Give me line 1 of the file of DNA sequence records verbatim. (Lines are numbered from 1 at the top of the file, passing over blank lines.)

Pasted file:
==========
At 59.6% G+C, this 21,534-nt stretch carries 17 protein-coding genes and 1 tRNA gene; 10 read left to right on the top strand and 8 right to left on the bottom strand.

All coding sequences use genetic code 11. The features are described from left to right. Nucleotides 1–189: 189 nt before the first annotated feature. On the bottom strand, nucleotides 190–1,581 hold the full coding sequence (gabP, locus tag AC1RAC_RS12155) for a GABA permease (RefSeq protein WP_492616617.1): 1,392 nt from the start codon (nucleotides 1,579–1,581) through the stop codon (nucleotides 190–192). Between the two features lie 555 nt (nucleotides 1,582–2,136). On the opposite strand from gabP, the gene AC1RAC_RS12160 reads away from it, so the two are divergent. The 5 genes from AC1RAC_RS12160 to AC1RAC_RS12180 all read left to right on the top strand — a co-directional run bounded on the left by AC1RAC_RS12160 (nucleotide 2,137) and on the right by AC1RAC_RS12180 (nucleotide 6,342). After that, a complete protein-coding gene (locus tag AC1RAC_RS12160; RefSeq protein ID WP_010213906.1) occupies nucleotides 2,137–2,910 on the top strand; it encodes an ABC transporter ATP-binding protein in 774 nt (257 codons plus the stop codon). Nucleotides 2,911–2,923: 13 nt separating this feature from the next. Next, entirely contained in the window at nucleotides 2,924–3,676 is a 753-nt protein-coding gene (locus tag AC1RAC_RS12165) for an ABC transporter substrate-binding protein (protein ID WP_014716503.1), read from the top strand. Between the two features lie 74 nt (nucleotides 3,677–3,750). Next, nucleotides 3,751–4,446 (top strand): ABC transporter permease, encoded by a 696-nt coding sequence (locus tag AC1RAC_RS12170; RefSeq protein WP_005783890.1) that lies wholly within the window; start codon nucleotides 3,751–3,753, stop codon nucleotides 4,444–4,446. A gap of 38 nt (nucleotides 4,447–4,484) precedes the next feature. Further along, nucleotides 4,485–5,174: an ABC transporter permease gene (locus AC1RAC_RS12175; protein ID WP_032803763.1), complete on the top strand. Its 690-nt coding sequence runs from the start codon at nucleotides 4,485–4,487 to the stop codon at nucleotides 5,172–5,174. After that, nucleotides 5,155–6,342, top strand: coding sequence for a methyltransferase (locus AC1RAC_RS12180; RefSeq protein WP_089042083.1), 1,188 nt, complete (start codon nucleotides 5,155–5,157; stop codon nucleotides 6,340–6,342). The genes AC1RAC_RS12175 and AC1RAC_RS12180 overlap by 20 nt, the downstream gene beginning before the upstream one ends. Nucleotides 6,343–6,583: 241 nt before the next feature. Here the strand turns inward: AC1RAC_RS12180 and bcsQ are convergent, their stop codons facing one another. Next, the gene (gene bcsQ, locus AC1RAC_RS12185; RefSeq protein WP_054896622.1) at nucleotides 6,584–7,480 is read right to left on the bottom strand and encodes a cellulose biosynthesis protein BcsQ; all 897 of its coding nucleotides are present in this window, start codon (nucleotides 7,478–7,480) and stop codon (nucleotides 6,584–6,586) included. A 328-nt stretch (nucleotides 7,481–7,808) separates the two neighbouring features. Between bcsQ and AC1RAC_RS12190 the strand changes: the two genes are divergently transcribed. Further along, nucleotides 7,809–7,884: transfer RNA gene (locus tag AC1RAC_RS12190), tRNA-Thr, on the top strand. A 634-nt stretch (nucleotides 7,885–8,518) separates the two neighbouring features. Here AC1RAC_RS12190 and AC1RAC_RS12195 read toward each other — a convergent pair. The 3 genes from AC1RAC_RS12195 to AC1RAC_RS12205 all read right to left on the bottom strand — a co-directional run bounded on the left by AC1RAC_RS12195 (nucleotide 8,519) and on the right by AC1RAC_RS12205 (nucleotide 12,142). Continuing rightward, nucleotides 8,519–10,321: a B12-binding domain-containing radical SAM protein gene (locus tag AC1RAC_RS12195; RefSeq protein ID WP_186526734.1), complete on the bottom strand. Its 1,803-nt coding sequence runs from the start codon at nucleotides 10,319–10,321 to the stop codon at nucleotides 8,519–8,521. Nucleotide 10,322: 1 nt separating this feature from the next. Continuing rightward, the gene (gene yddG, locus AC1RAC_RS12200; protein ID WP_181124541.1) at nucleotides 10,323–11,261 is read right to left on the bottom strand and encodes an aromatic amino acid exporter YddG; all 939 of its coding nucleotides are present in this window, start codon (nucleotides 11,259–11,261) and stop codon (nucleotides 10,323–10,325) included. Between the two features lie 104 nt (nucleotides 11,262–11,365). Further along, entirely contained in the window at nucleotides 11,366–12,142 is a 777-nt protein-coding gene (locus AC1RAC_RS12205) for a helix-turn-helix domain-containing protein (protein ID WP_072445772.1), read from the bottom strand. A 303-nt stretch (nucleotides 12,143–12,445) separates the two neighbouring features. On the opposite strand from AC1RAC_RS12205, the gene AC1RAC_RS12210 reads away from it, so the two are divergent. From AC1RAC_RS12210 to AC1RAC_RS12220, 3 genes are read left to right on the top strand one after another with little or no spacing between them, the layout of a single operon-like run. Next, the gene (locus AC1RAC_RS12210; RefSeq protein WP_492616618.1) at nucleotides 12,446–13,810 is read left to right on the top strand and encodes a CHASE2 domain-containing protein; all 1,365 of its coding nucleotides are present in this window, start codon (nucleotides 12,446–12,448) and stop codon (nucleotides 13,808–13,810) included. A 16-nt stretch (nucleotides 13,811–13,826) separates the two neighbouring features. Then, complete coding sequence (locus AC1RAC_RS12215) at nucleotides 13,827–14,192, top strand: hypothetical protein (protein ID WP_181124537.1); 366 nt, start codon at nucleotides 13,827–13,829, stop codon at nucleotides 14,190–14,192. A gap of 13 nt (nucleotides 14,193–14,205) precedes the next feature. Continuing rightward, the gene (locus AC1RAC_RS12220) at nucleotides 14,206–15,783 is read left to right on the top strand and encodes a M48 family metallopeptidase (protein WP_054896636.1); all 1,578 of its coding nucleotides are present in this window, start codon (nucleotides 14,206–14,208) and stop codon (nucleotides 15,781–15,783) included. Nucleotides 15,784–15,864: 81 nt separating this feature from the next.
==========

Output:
At 59.6% G+C, this 21,534-nt stretch carries 17 protein-coding genes and 1 tRNA gene; 10 read left to right on the top strand and 8 right to left on the bottom strand.